Alexandra Spadola is an obstetrician and gynecologist who specializes in the care of women with complicated pregnancies. She practices maternal-fetal medicine and is the director of labor and delivery at Tufts Medical Center, which she joined in 2018.
Prior to her move to Boston she was an associate professor at SUNY Upstate Medical University in Syracuse, NY, where she practiced high-risk obstetrics as the regional director of the Central New York Perinatal Program. Throughout her career she has worked on developing conversations between disciplines, promoting patient safety initiatives, and disseminating best practices over complex health networks.
Alex has attended over 3,000 births and partnered with many women in making decisions in illness and in health. She is an advocate for justice and transparency in medicine and has had the great pleasure to work with many wonderful colleagues in midwifery, nursing, and public health. She has won numerous teaching awards and highly values her role of training the next generation of doctors in compassionate and ethical care. She is honored to join the OBOS board.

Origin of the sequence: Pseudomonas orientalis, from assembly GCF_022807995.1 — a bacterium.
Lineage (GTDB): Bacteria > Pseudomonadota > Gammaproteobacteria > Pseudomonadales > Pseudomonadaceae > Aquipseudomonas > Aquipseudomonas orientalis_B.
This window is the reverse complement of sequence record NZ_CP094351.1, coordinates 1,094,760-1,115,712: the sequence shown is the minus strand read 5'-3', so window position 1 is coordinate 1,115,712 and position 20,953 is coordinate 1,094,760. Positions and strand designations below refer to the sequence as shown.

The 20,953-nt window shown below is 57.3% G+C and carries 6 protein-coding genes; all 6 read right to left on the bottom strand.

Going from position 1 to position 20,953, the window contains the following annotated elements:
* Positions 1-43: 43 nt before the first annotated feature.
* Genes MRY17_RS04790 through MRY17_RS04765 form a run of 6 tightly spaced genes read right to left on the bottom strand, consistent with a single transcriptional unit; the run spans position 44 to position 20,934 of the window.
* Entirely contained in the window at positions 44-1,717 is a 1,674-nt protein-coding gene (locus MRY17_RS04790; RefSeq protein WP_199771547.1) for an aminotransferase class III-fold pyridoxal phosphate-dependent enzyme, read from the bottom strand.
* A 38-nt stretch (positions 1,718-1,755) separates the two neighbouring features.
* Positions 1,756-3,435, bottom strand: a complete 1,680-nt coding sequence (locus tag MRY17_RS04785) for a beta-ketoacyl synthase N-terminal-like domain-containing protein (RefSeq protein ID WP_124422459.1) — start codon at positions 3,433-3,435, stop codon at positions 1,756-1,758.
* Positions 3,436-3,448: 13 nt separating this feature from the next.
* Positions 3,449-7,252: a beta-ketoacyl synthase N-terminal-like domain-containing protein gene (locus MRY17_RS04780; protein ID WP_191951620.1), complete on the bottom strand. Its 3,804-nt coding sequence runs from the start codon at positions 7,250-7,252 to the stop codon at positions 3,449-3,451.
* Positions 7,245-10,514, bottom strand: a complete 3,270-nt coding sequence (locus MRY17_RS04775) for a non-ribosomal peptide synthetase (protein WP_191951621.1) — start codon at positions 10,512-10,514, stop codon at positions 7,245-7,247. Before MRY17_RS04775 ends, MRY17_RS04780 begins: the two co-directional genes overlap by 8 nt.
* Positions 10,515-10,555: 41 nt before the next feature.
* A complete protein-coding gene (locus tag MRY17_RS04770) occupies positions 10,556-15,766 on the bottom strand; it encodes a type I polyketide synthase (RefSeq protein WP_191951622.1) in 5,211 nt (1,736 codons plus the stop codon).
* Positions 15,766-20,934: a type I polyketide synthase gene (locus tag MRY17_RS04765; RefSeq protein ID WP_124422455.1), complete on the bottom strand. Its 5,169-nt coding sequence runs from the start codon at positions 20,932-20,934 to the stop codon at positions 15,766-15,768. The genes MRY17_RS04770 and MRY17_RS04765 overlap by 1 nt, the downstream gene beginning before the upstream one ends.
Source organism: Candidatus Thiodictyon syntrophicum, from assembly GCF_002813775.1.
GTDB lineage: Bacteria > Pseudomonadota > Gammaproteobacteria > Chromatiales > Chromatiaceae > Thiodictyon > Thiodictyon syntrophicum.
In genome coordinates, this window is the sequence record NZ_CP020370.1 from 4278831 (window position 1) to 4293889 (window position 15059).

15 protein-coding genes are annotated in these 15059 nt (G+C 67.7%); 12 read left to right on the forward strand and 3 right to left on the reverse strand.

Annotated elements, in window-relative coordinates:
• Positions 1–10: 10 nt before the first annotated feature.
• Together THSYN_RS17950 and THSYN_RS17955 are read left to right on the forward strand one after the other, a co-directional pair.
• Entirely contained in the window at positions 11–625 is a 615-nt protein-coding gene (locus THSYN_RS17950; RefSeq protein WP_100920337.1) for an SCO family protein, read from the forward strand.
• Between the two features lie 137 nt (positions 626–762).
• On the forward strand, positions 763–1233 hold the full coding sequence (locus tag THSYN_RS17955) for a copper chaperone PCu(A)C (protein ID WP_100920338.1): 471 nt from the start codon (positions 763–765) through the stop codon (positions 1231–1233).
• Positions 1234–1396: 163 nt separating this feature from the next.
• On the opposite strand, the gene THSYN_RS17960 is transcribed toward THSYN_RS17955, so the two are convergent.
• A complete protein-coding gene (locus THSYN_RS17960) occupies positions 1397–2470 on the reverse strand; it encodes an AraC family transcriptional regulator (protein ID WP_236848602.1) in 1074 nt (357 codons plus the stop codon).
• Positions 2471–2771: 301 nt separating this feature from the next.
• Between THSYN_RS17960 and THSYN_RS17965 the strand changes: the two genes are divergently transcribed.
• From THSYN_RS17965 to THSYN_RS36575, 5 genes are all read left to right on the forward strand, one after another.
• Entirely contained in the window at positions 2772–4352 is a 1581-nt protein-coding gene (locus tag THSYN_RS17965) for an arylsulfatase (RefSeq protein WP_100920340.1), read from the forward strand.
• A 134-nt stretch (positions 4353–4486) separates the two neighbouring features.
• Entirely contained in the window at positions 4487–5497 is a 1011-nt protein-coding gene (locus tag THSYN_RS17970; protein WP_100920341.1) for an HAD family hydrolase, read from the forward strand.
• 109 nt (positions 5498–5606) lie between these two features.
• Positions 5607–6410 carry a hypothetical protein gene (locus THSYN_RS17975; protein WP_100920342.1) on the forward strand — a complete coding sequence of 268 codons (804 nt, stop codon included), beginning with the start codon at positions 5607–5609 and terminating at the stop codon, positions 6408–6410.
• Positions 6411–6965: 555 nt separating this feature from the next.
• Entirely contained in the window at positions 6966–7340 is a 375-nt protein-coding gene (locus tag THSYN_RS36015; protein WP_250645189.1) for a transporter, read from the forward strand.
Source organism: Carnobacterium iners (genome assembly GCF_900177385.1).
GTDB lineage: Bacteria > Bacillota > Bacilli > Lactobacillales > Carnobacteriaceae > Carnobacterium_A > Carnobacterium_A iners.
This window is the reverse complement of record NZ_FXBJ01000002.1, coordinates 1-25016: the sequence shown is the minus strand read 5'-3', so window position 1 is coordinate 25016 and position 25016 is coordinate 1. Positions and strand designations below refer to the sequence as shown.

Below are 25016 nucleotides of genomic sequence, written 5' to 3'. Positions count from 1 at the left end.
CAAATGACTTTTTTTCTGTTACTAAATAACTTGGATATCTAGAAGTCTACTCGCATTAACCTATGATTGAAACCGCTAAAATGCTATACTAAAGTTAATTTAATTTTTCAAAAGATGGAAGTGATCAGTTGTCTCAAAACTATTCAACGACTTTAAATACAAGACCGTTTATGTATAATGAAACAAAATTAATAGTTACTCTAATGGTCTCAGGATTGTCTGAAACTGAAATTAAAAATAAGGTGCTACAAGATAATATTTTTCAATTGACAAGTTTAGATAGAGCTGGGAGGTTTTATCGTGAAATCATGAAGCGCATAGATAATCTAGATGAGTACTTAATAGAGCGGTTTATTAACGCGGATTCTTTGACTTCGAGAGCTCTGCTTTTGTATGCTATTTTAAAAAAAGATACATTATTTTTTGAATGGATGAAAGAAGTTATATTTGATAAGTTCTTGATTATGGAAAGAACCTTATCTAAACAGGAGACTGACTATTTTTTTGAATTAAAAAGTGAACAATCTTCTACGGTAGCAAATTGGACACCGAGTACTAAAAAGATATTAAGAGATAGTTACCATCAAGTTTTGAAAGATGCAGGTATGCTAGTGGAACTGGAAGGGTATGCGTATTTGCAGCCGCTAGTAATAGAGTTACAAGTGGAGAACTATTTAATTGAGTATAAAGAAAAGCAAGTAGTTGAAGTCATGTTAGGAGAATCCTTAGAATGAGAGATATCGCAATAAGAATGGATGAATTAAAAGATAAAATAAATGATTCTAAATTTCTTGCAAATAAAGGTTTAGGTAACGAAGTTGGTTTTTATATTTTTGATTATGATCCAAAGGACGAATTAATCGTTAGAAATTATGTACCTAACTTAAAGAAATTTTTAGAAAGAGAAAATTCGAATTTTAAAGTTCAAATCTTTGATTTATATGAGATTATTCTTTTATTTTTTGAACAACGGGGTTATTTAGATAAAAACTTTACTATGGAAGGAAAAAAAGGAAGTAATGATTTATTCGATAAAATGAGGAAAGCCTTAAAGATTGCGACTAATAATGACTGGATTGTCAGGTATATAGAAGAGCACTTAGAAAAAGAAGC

Diana Namumbejja Abwoye is a recent graduate of the family nurse practitioner program at Simmons University who works at Fenway Health in Boston. In 2018 she was nominated for National Black Nurses Student of the Year and is a Health Resources & Services Administration (HRSA) Nurse Corps scholarship recipient.
A graduate of the University of Massachusetts and the Makerere University Business School in Kampala, Uganda, Diana has many years of experience in public health and community outreach. She has been an OBOS global partner since 2012, when she began the project of translating and adapting several chapters of “Our Bodies, Ourselves” for Luganda-speaking women in Uganda. She held discussion groups about specific topics regarding sexual and reproductive health with Uganda-based women’s groups and girls in teen centers, and in January 2017 she distributed free copies of the adapted materials to women and girls in rural areas. She hopes to expand this project in the coming years to include more adapted and translated chapters from the book.